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Contrary to popular belief, whereas entertainment is concerned, the British lived during the WW2 almost the same as in peace time. This way, although the cities they inhabited were or had been already subjected to the Luftwaffe bombings, the English kept on going to the theatre or to the cinema;they read or listened to classical music on BBC. These outlets offered an escape from the dramatic reality of the war. The English people lived every day with the possibility of a sudden violent death, of losing their families, their houses or lifestyle.

 

Radio and Music – Making Everyday Life Bearable

Everybody-people in the civil service, soldiers in their barracks, women preparing food in their kitchens, people waiting for the bus or buying groceries – listened to the radio, especially the British Broadcast Channel[1]. The British Government allowed the BBC to broadcast only on its radio channel so as to minimize the psychological impact of the war. This way, in addition to the Home Service, the BBC launched in January 1940 the Forces Programme[2]. Even though its target audiences were the soldiers, the Forces Programme was a hit with the people between 16 and 20 years of age.

BBC broadcast shows such as It’s That Man Again(a war effort parody), Music While You Work(music for industrial workers), Sincerely Yours, Ack Ack-Beer Beer, Brain Trust, Hi Gangor Band Waggon[3]. These gained the BBC considerably larger audiences (more than 10 million people) than the elites of the interwar period.

Also, the Listener Research service revealed that a large number of Englishmen tuned in for the BBC’s classical music programs. This made the BBC extend the broadcasting hours of such programs. The British became interested in classical music, because it “wasconcerned with a seriousness of living and dying with which they themselves had suddenly been confronted”.The Spectator writes that the war has undoubtedly re-created music in our midst, affirming it a living force vital to the needs of a great people.[4]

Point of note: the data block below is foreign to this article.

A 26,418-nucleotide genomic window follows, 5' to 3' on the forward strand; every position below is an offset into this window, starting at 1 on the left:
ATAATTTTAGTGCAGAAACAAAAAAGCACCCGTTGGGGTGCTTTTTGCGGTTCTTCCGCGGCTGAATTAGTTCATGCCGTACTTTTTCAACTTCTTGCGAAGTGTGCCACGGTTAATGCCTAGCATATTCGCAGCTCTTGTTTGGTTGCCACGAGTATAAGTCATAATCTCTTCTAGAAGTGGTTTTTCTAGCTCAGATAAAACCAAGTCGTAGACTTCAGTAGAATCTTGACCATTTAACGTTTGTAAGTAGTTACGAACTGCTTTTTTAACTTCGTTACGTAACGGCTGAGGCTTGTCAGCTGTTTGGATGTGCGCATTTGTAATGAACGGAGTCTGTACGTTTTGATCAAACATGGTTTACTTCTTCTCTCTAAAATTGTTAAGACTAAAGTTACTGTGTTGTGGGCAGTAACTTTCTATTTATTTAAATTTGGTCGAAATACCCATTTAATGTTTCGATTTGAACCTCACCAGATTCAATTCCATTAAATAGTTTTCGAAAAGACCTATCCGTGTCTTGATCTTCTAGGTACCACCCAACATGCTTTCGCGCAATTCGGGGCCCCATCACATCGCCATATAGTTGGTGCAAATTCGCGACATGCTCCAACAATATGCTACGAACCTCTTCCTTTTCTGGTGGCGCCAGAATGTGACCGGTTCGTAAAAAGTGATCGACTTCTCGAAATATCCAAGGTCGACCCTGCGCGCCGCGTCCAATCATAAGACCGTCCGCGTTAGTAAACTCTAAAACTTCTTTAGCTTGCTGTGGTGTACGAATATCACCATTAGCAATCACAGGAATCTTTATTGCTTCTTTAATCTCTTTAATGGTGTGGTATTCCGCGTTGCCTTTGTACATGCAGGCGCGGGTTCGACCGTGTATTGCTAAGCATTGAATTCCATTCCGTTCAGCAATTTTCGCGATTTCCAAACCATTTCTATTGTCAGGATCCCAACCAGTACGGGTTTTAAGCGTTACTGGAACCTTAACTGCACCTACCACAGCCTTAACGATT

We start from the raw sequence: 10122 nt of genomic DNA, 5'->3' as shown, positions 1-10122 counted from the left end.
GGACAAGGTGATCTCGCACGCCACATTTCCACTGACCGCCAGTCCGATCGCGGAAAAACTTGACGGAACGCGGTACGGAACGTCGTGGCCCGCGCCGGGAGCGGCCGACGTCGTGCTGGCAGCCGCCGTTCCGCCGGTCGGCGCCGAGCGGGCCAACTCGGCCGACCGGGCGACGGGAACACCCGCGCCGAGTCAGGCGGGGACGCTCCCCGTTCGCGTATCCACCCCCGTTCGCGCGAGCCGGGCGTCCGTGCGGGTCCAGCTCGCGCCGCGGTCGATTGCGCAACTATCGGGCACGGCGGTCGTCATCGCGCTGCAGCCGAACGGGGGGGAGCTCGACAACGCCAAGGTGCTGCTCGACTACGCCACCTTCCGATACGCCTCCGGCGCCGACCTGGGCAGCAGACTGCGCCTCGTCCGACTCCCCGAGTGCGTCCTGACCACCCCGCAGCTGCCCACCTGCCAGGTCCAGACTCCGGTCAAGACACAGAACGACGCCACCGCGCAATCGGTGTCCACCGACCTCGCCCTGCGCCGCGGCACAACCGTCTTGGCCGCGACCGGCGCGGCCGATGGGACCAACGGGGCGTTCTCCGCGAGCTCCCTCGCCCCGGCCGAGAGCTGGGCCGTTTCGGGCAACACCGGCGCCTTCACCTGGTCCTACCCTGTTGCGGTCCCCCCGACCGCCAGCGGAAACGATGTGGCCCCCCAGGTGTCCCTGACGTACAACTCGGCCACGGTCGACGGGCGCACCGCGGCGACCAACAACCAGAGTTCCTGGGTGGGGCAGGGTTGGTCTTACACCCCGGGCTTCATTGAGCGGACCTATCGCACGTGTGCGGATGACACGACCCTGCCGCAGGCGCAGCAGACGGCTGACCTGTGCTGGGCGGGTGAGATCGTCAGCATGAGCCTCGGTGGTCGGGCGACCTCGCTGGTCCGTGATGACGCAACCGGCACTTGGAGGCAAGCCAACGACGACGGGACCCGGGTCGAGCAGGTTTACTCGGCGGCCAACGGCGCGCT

Moreover, the British composer Vaughan Williams wrote his symphonies in keys which symbolized the feelings the war created in every Englishman’s heart. The keys of D Major and F Minor are associated with a life-affirming character, calmness and relaxation;discord, death and hell respectively. The ultimate effort of the British people on the home front was encapsulated in Johann Sebastian Bach’s E Minor key of Crucifixion[5].

 

Dance – The Antidote To War Apathy

Ballroom dancing declined, however, informal dancing was booming in work canteens, fire stations, naval and military bases. Londoners ignored the Luftwaffe almost completely and invaded the dance hall rooms in the capital such as the Lyceum, Hammersmith Palais, Paramount or Tottenham Court Road.

The British learned to do the jitterbug, a dance style brought from across the ocean by the ever-growing number of American soldiers. Liverpool native Elsie Thompson was taught to dance at the Burtonwood US Air Force base and she remembers that “once you’d learned to do the jitterbug there was just nothing else for it. It was marvellous. They’d throw you over their shoulder and throw you under their knees and it was absolutely fabulous, really lovely. You’d dance your heart out and forget everything for a few hours[6]”.Her recollection sums up the desire of the British people to escape the war by abandoning themselves to a dance craze.